Cervical changes that lead to cancer take several years — often 10 years or more — to develop. And over time, these abnormal cells can turn into cancer if not treated. Close Share options. The samples are transferred to a laboratory where they're examined under a microscope to look for characteristics in the cells that indicate cancer or a precancerous condition. An alternative approach is to test for the specific types of HPV that are most likely to cause cancer — types 16 and Now, let's go over what abnormal Pap smear results mean and what comes next. An HPV test is usually done at the same time as a Pap test — a test that collects cells from your cervix to check for abnormalities or the presence of cancer. In women older than age 30, the Pap test may be combined with a test for human papillomavirus HPV — a common sexually transmitted infection that can cause cervical cancer. Though this Pap result is not an emergency, a colposcopy should be scheduled at your earliest convenience.
Result: Atypical Squamous Cells of Unknown Significance (ASCUS) If your results were HPV-negative, these findings are reassuring. Risk of precancer and follow-up management strategies for women with human papillomavirus-negative atypical squamous cells of undetermined significance.
Understanding Abnormal Cervical Cancer Screening Results
With a negative HPV test (either on co-test or after cytology), repeat ASCUS = Atypical squamous cells of undetermined significance.
What is involved in a colposcopy procedure? Pap Smear Pap Test.
A combination Pap-HPV test is performed in your doctor's office and takes only a few minutes. Other treatments require anesthesia, so you go to a hospital for those.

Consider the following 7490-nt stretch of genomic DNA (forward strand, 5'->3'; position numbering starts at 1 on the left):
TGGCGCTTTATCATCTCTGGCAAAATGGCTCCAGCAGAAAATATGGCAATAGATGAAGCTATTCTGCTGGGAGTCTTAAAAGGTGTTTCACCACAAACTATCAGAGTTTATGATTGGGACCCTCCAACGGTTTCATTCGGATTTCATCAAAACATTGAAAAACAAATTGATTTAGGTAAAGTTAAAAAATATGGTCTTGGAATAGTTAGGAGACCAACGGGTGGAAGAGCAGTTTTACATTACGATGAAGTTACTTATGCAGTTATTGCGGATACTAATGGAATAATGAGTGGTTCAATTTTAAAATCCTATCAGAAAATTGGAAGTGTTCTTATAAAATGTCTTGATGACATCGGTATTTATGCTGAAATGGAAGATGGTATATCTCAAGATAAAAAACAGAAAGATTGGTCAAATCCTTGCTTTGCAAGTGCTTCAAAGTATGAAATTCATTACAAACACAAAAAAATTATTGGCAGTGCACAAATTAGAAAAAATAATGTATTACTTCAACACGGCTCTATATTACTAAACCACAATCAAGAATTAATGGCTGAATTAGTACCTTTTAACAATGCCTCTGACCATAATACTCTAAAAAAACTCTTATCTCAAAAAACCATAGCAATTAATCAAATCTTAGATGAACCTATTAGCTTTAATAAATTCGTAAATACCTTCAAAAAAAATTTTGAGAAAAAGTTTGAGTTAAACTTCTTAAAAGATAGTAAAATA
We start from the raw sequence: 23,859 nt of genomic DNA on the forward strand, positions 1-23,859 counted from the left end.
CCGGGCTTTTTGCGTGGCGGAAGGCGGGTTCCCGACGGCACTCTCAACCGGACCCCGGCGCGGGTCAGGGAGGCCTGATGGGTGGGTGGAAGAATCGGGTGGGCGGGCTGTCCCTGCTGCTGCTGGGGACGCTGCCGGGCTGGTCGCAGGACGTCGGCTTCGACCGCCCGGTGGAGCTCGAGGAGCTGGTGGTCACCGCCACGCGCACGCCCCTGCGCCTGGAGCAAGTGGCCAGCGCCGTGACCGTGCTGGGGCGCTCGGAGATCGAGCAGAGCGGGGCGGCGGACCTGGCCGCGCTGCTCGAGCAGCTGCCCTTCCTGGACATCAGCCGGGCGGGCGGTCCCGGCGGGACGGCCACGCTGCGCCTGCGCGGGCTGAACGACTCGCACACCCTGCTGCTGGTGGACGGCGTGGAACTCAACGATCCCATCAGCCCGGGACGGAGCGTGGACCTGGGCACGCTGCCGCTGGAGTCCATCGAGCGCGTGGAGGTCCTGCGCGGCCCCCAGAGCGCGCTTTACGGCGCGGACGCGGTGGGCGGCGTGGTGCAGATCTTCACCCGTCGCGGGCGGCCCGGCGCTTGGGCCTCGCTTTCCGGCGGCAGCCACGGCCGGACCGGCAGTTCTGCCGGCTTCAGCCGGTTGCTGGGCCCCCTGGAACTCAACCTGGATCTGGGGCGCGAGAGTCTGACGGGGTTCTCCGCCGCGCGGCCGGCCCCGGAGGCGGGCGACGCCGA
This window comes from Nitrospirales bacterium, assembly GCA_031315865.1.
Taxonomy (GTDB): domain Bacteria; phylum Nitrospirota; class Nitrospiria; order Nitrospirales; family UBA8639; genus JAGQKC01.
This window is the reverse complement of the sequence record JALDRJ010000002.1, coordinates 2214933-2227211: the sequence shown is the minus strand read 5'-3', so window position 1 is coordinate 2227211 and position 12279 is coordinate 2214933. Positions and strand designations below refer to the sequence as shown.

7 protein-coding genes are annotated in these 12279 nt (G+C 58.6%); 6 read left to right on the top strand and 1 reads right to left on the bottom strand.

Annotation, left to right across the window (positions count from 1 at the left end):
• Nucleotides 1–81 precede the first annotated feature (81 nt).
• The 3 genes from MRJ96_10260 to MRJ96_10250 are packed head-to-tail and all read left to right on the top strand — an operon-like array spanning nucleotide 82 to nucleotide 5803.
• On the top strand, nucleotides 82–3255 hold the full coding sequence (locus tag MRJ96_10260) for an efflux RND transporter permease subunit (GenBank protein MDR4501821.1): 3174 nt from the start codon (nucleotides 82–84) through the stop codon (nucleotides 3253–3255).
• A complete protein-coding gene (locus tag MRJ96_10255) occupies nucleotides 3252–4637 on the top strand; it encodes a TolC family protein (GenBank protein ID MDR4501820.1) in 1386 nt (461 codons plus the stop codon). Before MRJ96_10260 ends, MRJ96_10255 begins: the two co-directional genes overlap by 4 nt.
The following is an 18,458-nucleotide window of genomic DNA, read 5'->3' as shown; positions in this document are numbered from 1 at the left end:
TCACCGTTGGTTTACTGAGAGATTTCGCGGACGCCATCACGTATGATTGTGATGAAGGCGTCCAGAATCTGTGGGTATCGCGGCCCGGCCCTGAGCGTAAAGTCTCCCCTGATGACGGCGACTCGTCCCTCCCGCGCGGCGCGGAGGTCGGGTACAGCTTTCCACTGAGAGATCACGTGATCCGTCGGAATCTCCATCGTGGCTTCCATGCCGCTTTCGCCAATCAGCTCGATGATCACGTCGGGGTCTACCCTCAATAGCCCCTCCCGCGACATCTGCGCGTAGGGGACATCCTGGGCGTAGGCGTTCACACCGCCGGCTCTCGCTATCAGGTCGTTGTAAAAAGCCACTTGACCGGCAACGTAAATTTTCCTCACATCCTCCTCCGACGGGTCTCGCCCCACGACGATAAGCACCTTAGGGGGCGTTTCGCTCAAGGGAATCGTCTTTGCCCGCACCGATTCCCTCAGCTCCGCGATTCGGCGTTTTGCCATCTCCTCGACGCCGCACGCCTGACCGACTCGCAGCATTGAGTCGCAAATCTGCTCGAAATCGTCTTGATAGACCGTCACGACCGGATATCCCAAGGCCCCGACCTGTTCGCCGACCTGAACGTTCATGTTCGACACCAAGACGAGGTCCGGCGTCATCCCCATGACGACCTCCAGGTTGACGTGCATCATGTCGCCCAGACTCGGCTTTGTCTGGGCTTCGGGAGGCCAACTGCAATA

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Women who test negative for HPV are not likely to have cervical precancer. In this patient education FAQ, learn more about abnormal Pap and HPV test Atypical squamous cells of undetermined significance (ASC-US)—ASC-US.
Most abnormal Pap tests do not mean anything serious.
How to Decipher Your Abnormal Pap Smear Results Shape Magazine Shape
Journal of the American Medical Association. An alternative approach is to test for the specific types of HPV that are most likely to cause cancer — types 16 and In most cases, it does not mean you have cervical cancer.
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When HPV causes abnormal cell changes on the cervix this is called cervical dysplasia.
Pap smear Mayo Clinic
ASCUS (Atypical squamous cells of undetermined significance). The low risk of precancer after a screening result of human papillomavirus‐ negative/atypical squamous cells of undetermined significance.
Cervical cancer takes several years to develop.
OK, so what happens after an abnormal Pap smear? Committee on Practice Bulletins—Gynecology. Detecting these abnormal cells early with a Pap smear is your first step in halting the possible development of cervical cancer.
Video: Hpv negative atypical cells of undetermined Abnormal PAP Test